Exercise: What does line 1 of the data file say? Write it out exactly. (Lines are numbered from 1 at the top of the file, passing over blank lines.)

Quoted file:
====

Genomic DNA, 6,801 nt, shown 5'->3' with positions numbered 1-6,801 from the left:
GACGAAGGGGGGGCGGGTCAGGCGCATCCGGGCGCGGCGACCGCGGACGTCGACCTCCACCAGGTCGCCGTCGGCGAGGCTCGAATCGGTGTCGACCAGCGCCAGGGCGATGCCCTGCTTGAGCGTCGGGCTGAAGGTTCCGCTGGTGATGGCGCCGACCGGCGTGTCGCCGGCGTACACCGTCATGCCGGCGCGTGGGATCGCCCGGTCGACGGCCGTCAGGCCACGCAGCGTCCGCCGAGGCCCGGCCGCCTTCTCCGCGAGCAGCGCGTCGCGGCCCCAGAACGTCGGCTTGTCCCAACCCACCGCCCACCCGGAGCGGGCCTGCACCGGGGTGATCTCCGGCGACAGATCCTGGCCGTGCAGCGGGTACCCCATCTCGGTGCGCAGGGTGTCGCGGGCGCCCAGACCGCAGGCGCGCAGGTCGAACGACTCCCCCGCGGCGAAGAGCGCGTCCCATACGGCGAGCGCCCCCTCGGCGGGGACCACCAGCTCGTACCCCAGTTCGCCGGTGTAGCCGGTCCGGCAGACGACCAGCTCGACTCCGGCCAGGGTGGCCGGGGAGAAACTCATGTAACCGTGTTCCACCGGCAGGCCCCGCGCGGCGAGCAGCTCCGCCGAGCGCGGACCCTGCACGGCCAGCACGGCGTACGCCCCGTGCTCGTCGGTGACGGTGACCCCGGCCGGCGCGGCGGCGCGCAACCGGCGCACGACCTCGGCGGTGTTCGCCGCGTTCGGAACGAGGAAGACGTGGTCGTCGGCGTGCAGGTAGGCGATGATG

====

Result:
Genomic DNA, 6,801 nt, shown 5'->3' with positions numbered 1-6,801 from the left: